Since the 2018 Farm Bill was passed, CBD has quickly risen in popularity. Not only have products containing cannabidiol (CBD) proliferated, but usage has also surged as more and more people come to appreciate its potential health benefits. Within this burgeoning market, it is perhaps not surprising that recently, prices for CBD have started going down.
There are four main factors that have led to CBD becoming more affordable, and we will explore each one in this article:
- Increased competition
- Effect of the pandemic
- Streamlined manufacturing and cultivation processes
- Increased acceptance
One factor that has driven down CBD costs for consumers is the ever-increasing number of retail and other types of businesses entering the market. From big-box stores and pharmacies to local businesses and wellness websites, sales of CBD in everything from lip balms to sports drinks and even pet products have boomed.
This chart by Statista shows CBD product sales starting in 2014, which amounted to a relatively modest $108 million. The survey data shows that CBD sales increased by nearly 400% from 2014 to 2018. However, the projections in that survey for 2019 and beyond far underestimated actual industry growth that would surge as a result of the 2018 Farm Bill. In fact, revenue for 2019 exceeded the expected sales of just over $1 billion and topped $4 billion thanks to nationwide legalization.
Effect of the Pandemic
The lockdown during the COVID-19 pandemic closed many stores to foot traffic, and this slowed market adoption in 2020. CBD products were still relatively new, and fewer new customers were able to discover them on store shelves.
Many CBD companies tried to offset this by offering discounts or cutting prices outright. A study by Brightfield Group found that during the first half of 2020, a large number of CBD companies reduced the price of their CBD products by 15% to as much as 40% without sacrificing potency. As a result, during the pandemic lockdowns in 2020, consumer consumption of CBD jumped nearly 40%. These consumers were more informed about CBD products and their potential benefits.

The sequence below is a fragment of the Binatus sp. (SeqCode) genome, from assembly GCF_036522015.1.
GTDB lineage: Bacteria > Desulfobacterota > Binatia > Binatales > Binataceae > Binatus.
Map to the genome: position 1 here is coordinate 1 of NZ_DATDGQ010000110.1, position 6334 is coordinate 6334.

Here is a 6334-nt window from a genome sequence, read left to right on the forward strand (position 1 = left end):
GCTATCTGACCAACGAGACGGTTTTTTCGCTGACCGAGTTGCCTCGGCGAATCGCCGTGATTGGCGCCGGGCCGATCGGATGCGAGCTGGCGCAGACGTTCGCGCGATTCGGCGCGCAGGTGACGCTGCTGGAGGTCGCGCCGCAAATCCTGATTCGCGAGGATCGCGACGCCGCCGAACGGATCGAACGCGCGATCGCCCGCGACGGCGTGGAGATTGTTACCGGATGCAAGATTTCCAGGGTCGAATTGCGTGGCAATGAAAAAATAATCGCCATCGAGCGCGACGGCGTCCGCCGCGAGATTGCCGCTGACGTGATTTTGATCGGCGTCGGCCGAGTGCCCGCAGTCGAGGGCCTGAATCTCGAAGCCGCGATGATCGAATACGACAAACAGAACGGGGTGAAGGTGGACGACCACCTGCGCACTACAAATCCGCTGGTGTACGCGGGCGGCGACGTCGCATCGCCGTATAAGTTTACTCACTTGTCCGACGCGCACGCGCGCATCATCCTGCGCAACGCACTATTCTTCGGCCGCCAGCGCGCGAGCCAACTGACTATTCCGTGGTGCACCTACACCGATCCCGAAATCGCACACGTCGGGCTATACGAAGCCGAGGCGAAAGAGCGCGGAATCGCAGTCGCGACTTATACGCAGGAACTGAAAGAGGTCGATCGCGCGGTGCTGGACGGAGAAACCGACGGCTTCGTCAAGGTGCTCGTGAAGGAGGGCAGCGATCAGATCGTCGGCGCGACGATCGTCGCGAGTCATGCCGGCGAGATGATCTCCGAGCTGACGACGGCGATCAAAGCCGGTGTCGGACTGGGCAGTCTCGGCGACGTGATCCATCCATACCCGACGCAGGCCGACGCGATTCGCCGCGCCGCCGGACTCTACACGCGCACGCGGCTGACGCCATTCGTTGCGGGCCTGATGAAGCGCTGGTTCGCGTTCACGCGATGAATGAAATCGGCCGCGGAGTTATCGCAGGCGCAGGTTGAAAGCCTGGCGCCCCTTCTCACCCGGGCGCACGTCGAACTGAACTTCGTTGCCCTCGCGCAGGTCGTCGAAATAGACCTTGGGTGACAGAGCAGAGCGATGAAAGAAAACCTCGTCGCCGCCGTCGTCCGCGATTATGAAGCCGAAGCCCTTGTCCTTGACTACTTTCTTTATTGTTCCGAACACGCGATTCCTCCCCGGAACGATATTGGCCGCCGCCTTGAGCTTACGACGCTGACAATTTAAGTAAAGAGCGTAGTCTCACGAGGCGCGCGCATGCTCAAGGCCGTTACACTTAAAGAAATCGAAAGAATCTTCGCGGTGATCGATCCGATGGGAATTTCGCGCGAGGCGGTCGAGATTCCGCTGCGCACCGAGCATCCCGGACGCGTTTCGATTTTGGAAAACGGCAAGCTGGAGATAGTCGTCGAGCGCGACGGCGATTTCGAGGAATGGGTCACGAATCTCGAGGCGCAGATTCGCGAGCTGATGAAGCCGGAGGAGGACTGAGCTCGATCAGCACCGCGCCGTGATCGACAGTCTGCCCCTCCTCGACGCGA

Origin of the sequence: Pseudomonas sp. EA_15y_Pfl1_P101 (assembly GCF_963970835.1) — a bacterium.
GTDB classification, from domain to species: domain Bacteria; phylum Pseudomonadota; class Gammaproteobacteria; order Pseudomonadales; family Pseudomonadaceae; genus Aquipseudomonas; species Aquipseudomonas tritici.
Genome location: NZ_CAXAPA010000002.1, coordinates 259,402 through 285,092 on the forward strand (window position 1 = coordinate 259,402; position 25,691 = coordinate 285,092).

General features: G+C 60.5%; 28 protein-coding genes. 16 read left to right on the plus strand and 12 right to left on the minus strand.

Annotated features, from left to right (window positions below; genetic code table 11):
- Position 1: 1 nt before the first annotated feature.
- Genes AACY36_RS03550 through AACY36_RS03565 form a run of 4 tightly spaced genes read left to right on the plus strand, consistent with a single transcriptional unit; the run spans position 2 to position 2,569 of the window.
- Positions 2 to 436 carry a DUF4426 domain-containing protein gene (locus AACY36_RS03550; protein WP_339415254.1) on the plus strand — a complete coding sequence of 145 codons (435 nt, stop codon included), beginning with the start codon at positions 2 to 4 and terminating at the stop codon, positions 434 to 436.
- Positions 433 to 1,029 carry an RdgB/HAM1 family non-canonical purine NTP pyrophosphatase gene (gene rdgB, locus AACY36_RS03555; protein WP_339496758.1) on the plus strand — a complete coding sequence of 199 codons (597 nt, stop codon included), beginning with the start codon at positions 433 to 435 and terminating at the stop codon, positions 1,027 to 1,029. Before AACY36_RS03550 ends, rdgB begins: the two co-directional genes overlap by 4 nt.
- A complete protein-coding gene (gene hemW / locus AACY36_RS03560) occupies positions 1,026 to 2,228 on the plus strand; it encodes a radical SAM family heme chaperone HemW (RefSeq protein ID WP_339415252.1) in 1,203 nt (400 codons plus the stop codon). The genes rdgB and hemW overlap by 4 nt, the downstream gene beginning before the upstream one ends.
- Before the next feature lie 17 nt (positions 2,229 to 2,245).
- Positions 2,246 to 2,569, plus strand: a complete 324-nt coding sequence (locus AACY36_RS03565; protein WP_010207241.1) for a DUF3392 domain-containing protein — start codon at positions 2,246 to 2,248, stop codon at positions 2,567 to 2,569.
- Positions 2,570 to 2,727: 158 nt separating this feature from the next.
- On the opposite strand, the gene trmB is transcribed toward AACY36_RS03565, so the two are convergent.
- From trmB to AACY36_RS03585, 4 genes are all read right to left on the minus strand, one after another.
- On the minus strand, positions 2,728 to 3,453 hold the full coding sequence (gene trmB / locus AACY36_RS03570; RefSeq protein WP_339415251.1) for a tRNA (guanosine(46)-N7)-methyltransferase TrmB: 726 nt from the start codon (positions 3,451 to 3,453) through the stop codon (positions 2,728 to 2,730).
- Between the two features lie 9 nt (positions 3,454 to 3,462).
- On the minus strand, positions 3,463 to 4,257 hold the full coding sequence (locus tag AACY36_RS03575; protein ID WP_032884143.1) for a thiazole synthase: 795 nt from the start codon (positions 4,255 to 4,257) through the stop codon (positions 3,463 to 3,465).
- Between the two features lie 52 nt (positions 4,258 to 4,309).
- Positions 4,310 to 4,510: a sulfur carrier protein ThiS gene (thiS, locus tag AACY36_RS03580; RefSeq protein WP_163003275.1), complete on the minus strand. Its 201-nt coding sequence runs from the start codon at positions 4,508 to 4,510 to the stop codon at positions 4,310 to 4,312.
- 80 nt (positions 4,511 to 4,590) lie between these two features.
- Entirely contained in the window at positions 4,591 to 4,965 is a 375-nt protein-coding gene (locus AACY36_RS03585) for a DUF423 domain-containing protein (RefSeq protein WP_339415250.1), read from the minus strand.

While overall industry sales still rose to nearly $5 billion in 2020 compared to just over $4 billion in 2019, this was a slower rate of growth than in previous years.
Streamlined Manufacturing and Cultivation Processes
As retailers got into the business of CBD, hemp harvesting rose to the occasion, increasing their production to meet the demand. This led to a price war that drove down the costs of raw ingredients by a whopping 20% to 30% during 2019, according to a market report released by Brightfield Group. Additionally, CBD companies have been able to respond to demand by streamlining their manufacturing and cultivation processes.
There is also potential for CBD to be regulated as a supplement by the FDA. In a March 2020 statement, the FDA hinted at allowing CBD to be marketed as a dietary supplement. This approval could be a game-changer for the CBD industry and would allow sellers to point to its potential benefits and function claims in marketing materials. The FDA has been tight-lipped about if or when this approval might happen and recently. For now, the agency is still reviewing ongoing CBD studies and getting public input.
As you can see, CBD has grown in popularity ever since it’s federal legalization in 2018. And as more states roll out industrial hemp programs it should only get more affordable to stock these fast-selling products.